Welcome to the PC Gamer Game of the Year Awards 2013. For an explanation of how the awards were decided, a round-up of all the awards and the list of judges, check here .
There are always nominees that mean a lot to just one or two judges. In past years these might have been included as runners up, but this year we wanted to recognise them in a more substantial way. In addition to the main awards, we've each taken a personal pick, and written about why that game made such a great impression in 2013.
So Rome 2 didn't fix the flaws of the Total War series. Here's the thing: it didn't have to. The original Rome was so damn good, all they ever had to do was give it prettier graphics and not break it. I'm still madly tackling armies twice my size, because I know that if I can just massacre this unit and this one before they join up, I have a chance. I'm still dry-mouthed at the sight of a wavering company of Hastati, because I know everything is lost if they rout. When Rome 3 comes out, that'll probably be my game of the year too.
I could never enjoy The Dark Descent because of the sanity system. For me, it got in the way of the story. So I was happy to discover that not only would the sequel not have it, but it was also being developed and written by Dear Esther creators The Chinese Room. As someone who plays games for atmosphere and storytelling, Machine for Pigs is ideal. It spins a strange, compelling yarn, and the increasingly terrifying depths of that awful factory will stay with me forever. I haven't been able to look at bacon since.
I'm easily won over by a good music cue, and SRIV makes phenomenal use of them. Its best bits made me happier than any other game released this year, and it is way funnier, more adventurous and transgressive than a game about gangsters has any right to be. The series has climbed from a GTA alsoran to gaming's answer to Zucker-Abrahams-Zucker comedies like Airplane! and Hot Shots!, and the fourth game in the series was my favourite mainstream game released in 2013.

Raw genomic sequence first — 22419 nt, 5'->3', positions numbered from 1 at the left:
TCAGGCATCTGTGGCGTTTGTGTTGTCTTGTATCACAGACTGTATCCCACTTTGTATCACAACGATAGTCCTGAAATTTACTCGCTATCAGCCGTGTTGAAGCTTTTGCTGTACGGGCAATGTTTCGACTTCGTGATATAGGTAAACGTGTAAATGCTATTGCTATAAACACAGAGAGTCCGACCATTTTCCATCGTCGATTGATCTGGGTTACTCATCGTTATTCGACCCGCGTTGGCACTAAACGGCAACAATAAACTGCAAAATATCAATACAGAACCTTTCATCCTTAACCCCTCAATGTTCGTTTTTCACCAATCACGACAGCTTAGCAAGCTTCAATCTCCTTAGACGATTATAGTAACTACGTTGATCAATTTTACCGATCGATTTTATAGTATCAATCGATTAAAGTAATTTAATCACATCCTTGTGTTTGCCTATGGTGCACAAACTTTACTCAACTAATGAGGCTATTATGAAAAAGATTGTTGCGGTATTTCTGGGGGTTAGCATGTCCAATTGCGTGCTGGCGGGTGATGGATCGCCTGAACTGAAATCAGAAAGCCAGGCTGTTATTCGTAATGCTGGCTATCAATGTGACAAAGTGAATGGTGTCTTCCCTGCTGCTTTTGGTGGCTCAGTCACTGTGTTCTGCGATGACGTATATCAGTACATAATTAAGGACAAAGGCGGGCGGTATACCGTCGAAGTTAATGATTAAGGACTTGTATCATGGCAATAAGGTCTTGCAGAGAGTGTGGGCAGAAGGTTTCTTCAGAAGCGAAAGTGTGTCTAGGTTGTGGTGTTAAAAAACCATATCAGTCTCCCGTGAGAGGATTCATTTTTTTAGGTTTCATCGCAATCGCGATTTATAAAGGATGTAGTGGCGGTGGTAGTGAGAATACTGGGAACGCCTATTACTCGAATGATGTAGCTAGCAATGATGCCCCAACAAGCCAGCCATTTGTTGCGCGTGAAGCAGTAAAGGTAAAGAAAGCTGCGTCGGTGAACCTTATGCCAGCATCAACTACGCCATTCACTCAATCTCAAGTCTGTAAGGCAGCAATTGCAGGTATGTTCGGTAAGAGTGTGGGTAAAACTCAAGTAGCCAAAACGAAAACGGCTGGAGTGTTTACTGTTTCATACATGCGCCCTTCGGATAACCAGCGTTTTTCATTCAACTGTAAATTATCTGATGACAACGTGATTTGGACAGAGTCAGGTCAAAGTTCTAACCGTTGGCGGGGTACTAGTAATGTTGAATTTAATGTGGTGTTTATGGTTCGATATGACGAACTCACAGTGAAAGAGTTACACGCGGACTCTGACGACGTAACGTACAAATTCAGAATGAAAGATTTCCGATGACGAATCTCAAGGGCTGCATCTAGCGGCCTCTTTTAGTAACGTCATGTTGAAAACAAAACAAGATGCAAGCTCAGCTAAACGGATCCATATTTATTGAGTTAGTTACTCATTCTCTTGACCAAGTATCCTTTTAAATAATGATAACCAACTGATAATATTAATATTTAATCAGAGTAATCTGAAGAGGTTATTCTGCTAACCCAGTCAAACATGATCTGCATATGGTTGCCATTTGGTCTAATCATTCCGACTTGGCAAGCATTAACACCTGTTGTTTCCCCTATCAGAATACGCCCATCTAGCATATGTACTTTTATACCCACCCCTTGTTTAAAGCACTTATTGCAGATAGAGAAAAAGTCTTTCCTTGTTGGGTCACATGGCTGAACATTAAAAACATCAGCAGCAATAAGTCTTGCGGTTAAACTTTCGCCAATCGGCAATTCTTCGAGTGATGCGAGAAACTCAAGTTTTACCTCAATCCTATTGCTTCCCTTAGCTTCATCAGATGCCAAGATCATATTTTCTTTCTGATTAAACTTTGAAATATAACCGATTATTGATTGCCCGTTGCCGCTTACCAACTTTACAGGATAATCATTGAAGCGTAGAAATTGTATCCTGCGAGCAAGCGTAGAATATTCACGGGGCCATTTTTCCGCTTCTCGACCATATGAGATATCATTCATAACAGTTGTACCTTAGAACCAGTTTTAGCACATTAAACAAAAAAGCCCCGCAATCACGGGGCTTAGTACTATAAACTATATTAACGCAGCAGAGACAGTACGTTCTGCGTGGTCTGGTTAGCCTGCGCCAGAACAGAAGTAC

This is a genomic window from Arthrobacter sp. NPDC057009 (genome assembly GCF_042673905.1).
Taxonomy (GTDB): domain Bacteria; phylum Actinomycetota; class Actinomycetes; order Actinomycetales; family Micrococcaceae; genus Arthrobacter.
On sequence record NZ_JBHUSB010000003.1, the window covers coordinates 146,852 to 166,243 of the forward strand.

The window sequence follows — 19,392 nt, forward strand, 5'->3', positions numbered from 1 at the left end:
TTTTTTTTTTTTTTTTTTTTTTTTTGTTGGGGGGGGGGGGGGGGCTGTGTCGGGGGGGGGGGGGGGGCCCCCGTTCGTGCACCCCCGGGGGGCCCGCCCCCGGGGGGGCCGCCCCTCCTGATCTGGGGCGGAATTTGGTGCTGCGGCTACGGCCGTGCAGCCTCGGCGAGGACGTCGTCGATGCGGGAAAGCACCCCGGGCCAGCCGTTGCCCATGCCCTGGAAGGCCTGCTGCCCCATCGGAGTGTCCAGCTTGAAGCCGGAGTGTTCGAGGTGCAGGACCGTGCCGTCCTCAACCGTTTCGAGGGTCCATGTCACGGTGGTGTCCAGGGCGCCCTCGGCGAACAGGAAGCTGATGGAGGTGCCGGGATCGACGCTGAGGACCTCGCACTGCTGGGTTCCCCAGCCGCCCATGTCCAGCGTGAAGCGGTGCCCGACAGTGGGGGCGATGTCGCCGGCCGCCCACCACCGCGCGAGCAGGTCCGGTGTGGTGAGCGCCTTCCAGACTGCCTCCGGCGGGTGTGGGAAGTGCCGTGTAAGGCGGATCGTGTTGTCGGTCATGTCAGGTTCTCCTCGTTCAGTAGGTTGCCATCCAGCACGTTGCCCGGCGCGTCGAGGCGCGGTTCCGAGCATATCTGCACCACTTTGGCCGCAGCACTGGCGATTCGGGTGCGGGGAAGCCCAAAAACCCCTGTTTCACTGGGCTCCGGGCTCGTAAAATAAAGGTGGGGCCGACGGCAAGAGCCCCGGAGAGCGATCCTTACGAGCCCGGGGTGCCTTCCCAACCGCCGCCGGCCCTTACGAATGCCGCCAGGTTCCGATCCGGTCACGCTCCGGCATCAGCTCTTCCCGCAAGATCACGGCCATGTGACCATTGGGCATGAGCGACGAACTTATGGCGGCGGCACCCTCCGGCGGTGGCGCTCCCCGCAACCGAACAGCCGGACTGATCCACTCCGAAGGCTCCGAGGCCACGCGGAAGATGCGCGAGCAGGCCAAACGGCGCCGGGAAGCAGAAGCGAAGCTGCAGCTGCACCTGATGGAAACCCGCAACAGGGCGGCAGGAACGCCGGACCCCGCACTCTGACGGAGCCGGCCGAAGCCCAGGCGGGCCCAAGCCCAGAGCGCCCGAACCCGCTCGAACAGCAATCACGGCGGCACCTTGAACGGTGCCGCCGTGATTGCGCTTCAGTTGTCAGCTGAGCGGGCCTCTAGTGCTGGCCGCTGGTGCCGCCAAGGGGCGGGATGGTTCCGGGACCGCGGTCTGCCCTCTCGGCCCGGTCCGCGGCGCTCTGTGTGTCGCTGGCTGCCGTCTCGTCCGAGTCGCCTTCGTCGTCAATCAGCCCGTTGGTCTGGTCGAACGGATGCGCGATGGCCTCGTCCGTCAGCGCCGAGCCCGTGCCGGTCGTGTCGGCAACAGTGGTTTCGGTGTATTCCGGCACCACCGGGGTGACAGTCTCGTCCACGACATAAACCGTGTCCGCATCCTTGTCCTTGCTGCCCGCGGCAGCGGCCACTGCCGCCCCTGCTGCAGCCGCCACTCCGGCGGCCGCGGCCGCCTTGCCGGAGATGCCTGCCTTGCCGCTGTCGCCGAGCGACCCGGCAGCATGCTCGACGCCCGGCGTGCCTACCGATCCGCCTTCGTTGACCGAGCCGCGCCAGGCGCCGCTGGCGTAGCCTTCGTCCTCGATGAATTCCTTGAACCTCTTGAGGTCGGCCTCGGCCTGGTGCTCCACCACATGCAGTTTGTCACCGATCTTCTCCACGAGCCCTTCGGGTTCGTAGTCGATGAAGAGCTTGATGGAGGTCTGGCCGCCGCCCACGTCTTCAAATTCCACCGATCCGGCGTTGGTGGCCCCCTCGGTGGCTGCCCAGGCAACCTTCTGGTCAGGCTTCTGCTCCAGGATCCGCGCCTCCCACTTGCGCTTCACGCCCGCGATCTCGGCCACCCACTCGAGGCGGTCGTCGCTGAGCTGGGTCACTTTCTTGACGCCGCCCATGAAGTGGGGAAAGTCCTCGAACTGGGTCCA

OK, let me explain. Look beyond the conga line traffic, broken leaderboards, idiot citizens, shrunken plots, saved game corruption and what might be the most catastrophic launch in gaming history, and you'll find SimCity is quite good. I love the tilt-shift aesthetic. I love how tactile it is. I love watching streams of tourists gamble at my garish casinos. Most of all I love how Maxis made the insane complexity of running a city beautifully simple. There's a brilliant game here – it's just really well hidden.
It hands you power and helplessness. As an impoverished checkpoint border officer in a pseudo-Soviet state, if you perform poorly at your miserable, taxing job, you won't be able to keep your family alive. But despite this low position, you're granted enormous influence over the lives of others. With one stamp, you can separate spouses, quash a conspiracy, liberate a killer, or save victims. The way the game stacks these moral quandaries atop your own instincts as caretaker is a big part of what make it worth playing.
More than a reboot, this is simply a better take on Lara Croft. Previously, she was little more than an avatar, climbing poorly rendered cliffs in short shorts with a polygonal smile. Here, Crystal Dynamics turn her an actual person, a 21-year-old with faith in her convictions but fears that she's making the wrong calls. We see her struggle and suffer in the game, an aspect that made many uncomfortable, but we also see her become a hero. She's a Lara Croft I want to follow into future adventures.
Open-world games are benefiting hugely from new technology. Black Flag's tropical paradise is a technical marvel, a bustling archipelago bound together by dynamic oceans full of storms, colonial fleets and vulnerable trade schooners. Whether freerunning through jungles or sailing the high seas, mere traversal feels dramatic, while those islands have a knack for drawing you away from the prescribed path to hunt animals, capture forts and commit piracy. It's 2013's most vibrant adventure.
I'd played the original mod, so I thought I knew what to expect. Sure enough, I was led across the abandoned office, past the doors, through an underground complex and on to the canonical end. That was the last time across the many different branches and endings that I could confi dently predict what would happen. Nothing else I've played this year had the same feeling of weird, hilarious and surprising discovery. The beauty of The Stanley Parable is that anything can be on the other side of a door.